News from CEXS-UPF
For many years, scientists have struggled to understand and cure cancer. The study of the genome of multiple tumors has been fundamental to detect recurrent alterations in several types of cancer, and has facilitated their classification and the development of new therapeutic strategies.
Most of the strategies used in cancer genome projects are based on searching for genetic alterations or changes in the expression of genes. On the other hand, there is more and more evidence that alterations in the splicing regulatory program play an important role in tumor transformation. That has been demostrated in an study led by Eduardo Eyras, ICREA researcher at the Department of Experimental and Health Sciences (CEXS).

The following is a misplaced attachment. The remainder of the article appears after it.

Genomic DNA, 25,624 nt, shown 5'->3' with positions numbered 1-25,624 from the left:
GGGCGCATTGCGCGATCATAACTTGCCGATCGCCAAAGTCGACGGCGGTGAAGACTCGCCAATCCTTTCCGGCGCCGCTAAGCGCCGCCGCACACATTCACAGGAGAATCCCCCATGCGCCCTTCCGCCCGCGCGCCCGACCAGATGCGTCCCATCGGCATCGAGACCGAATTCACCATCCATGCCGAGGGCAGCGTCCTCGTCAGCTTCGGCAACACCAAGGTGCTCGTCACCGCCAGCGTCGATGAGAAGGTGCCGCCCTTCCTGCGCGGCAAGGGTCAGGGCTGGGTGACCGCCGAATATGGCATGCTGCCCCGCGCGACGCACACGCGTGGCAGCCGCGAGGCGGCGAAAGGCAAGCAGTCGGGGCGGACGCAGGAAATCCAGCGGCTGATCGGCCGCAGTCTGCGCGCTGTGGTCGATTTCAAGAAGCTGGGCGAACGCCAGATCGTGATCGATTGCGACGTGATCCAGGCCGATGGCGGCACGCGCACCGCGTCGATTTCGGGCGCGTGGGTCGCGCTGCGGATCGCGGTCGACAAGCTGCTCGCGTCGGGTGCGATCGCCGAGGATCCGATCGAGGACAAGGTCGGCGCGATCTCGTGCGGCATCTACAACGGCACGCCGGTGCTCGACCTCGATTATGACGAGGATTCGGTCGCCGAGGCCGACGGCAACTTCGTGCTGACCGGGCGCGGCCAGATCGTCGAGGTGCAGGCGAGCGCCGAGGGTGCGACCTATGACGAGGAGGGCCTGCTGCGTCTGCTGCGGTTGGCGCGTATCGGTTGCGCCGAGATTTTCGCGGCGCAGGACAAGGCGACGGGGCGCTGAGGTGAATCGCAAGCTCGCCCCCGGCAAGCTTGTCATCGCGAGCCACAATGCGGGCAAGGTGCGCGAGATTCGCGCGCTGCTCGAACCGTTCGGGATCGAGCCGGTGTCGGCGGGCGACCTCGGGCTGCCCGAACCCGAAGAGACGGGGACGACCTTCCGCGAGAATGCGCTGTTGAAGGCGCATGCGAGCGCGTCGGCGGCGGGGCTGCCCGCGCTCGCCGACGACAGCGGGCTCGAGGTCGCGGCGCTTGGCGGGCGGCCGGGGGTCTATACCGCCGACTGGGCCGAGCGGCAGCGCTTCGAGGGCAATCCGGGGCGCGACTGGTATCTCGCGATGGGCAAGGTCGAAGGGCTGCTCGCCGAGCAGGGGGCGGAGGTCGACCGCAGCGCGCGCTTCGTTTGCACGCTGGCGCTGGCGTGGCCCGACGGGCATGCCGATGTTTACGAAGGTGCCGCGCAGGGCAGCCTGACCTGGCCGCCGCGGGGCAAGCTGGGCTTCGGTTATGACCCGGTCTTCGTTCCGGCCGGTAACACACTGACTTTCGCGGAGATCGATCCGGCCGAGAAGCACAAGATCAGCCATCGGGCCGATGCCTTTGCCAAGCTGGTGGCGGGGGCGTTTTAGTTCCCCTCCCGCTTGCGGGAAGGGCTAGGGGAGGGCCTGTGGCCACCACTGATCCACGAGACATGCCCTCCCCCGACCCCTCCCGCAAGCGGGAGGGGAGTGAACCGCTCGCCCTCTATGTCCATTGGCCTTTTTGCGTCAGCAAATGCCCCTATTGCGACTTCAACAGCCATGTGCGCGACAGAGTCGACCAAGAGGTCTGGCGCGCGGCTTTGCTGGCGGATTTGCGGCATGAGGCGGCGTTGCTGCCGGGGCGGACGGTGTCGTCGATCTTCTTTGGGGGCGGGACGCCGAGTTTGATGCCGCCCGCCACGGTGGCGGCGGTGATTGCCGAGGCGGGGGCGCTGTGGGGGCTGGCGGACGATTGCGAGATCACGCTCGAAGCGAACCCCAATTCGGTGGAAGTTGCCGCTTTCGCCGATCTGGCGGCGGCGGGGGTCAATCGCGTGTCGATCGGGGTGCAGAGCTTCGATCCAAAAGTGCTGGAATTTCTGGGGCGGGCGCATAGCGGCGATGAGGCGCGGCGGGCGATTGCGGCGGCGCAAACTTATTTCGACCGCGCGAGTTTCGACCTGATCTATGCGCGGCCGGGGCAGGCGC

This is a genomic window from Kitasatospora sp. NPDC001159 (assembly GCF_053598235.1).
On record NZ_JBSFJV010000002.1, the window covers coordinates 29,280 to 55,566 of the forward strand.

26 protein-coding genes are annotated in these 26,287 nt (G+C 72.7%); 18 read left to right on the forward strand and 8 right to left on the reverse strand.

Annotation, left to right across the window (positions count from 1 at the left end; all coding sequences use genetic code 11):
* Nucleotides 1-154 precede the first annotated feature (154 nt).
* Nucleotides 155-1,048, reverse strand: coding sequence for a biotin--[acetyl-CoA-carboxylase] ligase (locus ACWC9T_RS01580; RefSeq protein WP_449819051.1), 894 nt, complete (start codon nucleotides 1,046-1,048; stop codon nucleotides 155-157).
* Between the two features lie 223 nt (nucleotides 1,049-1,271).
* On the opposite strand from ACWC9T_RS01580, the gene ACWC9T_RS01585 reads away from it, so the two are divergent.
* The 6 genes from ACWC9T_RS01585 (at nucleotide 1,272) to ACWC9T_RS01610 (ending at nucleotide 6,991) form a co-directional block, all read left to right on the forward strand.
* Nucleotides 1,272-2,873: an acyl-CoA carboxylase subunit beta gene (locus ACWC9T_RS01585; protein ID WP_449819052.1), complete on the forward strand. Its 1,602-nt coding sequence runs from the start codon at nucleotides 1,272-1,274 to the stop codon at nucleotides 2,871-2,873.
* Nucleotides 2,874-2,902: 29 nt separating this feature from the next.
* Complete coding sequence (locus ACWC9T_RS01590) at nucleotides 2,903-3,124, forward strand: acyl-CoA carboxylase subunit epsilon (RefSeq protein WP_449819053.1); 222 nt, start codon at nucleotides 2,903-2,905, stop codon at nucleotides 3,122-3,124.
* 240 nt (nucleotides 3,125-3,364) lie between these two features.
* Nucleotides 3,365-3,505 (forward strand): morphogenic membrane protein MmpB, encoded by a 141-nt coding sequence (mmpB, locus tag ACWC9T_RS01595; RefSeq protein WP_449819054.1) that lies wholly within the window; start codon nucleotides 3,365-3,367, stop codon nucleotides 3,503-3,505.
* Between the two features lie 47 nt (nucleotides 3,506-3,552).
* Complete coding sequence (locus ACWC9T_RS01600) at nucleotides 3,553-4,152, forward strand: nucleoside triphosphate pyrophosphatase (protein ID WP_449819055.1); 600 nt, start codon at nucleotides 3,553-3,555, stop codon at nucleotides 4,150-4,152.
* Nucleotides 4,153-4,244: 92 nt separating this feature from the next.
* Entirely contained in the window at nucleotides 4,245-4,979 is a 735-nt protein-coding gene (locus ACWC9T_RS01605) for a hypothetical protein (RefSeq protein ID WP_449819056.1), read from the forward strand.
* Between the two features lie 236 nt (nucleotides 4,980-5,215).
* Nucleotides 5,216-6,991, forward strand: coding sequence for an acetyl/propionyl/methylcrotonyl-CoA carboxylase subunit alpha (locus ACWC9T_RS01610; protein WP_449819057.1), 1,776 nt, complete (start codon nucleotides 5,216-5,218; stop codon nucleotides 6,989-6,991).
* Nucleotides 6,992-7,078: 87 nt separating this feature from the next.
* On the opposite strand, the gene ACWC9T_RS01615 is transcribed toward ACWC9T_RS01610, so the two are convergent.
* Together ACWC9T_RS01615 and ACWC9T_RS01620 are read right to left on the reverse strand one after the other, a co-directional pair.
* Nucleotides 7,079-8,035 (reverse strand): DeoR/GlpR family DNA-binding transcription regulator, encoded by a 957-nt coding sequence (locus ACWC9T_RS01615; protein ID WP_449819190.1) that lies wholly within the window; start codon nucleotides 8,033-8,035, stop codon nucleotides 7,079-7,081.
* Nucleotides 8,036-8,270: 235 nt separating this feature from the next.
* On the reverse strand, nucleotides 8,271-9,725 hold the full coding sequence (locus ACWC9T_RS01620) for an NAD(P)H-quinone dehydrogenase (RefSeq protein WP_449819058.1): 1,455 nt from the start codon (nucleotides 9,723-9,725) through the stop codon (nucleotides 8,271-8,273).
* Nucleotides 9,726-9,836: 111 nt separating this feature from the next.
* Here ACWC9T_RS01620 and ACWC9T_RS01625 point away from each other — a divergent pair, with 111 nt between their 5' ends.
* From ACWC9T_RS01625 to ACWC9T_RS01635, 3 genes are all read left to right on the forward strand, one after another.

The work has been published in the journal Nucleic Acids Research which explains the results of applying a new computational method developed by these scientists to project data from the Cancer Genome Atlas (TCGA) branch funded by the National Institutes of Health (NIH) US project ICGC (International Cancer Genome Consortium). This work represents the first large-scale analysis published describing alterations in splicing of new cancers using RNA sequencing data from more than 4000 samples.
Endre Sebestyén, Michał Zawisza, Eduardo Eyras (2015), "Detection of recurrent alternative splicing switches in tumor samples reveals novel signatures of cancer", Nucleic Acids Research, doi: 10.1093 / NAR / gku1392.